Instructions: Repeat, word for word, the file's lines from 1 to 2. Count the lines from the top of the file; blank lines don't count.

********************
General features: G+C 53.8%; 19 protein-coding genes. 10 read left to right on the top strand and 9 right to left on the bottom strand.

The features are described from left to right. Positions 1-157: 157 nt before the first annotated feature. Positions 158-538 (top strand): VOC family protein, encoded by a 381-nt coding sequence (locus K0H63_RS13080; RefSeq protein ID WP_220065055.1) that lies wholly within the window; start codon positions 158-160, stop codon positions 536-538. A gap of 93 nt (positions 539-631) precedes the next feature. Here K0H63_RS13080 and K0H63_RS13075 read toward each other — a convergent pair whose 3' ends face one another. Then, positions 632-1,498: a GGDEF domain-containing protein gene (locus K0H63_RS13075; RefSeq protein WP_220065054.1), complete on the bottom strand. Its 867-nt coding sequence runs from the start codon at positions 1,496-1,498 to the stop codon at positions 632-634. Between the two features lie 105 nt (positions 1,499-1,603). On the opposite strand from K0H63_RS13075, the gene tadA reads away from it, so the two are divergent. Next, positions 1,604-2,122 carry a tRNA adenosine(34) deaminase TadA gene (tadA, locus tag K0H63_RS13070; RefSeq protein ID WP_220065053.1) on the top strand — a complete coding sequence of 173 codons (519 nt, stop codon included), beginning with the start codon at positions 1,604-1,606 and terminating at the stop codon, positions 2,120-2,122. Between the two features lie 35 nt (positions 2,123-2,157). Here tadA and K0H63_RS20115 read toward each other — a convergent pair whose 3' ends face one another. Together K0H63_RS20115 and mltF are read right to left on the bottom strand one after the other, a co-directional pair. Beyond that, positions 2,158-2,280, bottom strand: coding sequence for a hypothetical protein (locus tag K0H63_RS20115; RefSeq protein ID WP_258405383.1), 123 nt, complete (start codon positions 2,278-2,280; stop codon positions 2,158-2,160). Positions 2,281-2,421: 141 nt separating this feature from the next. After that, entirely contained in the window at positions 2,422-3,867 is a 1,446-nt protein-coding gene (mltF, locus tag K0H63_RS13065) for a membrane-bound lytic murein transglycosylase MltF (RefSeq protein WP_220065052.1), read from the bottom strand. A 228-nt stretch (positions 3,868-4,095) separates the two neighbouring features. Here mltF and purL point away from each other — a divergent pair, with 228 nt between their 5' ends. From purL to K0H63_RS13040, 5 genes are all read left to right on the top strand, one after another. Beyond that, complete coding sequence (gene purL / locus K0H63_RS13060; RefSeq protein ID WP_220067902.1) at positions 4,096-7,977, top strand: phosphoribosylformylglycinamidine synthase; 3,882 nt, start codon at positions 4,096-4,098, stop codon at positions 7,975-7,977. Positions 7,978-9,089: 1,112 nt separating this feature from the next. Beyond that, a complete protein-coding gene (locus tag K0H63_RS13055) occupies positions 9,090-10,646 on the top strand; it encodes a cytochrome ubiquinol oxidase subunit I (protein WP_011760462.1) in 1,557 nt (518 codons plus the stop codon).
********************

General features: G+C 53.8%; 19 protein-coding genes. 10 read left to right on the top strand and 9 right to left on the bottom strand.

The features are described from left to right. Positions 1-157: 157 nt before the first annotated feature. Positions 158-538 (top strand): VOC family protein, encoded by a 381-nt coding sequence (locus K0H63_RS13080; RefSeq protein ID WP_220065055.1) that lies wholly within the window; start codon positions 158-160, stop codon positions 536-538. A gap of 93 nt (positions 539-631) precedes the next feature. Here K0H63_RS13080 and K0H63_RS13075 read toward each other — a convergent pair whose 3' ends face one another. Then, positions 632-1,498: a GGDEF domain-containing protein gene (locus K0H63_RS13075; RefSeq protein WP_220065054.1), complete on the bottom strand. Its 867-nt coding sequence runs from the start codon at positions 1,496-1,498 to the stop codon at positions 632-634. Between the two features lie 105 nt (positions 1,499-1,603). On the opposite strand from K0H63_RS13075, the gene tadA reads away from it, so the two are divergent. Next, positions 1,604-2,122 carry a tRNA adenosine(34) deaminase TadA gene (tadA, locus tag K0H63_RS13070; RefSeq protein ID WP_220065053.1) on the top strand — a complete coding sequence of 173 codons (519 nt, stop codon included), beginning with the start codon at positions 1,604-1,606 and terminating at the stop codon, positions 2,120-2,122. Between the two features lie 35 nt (positions 2,123-2,157). Here tadA and K0H63_RS20115 read toward each other — a convergent pair whose 3' ends face one another. Together K0H63_RS20115 and mltF are read right to left on the bottom strand one after the other, a co-directional pair. Beyond that, positions 2,158-2,280, bottom strand: coding sequence for a hypothetical protein (locus tag K0H63_RS20115; RefSeq protein ID WP_258405383.1), 123 nt, complete (start codon positions 2,278-2,280; stop codon positions 2,158-2,160). Positions 2,281-2,421: 141 nt separating this feature from the next. After that, entirely contained in the window at positions 2,422-3,867 is a 1,446-nt protein-coding gene (mltF, locus tag K0H63_RS13065) for a membrane-bound lytic murein transglycosylase MltF (RefSeq protein WP_220065052.1), read from the bottom strand. A 228-nt stretch (positions 3,868-4,095) separates the two neighbouring features. Here mltF and purL point away from each other — a divergent pair, with 228 nt between their 5' ends. From purL to K0H63_RS13040, 5 genes are all read left to right on the top strand, one after another. Beyond that, complete coding sequence (gene purL / locus K0H63_RS13060; RefSeq protein ID WP_220067902.1) at positions 4,096-7,977, top strand: phosphoribosylformylglycinamidine synthase; 3,882 nt, start codon at positions 4,096-4,098, stop codon at positions 7,975-7,977. Positions 7,978-9,089: 1,112 nt separating this feature from the next. Beyond that, a complete protein-coding gene (locus tag K0H63_RS13055) occupies positions 9,090-10,646 on the top strand; it encodes a cytochrome ubiquinol oxidase subunit I (protein WP_011760462.1) in 1,557 nt (518 codons plus the stop codon).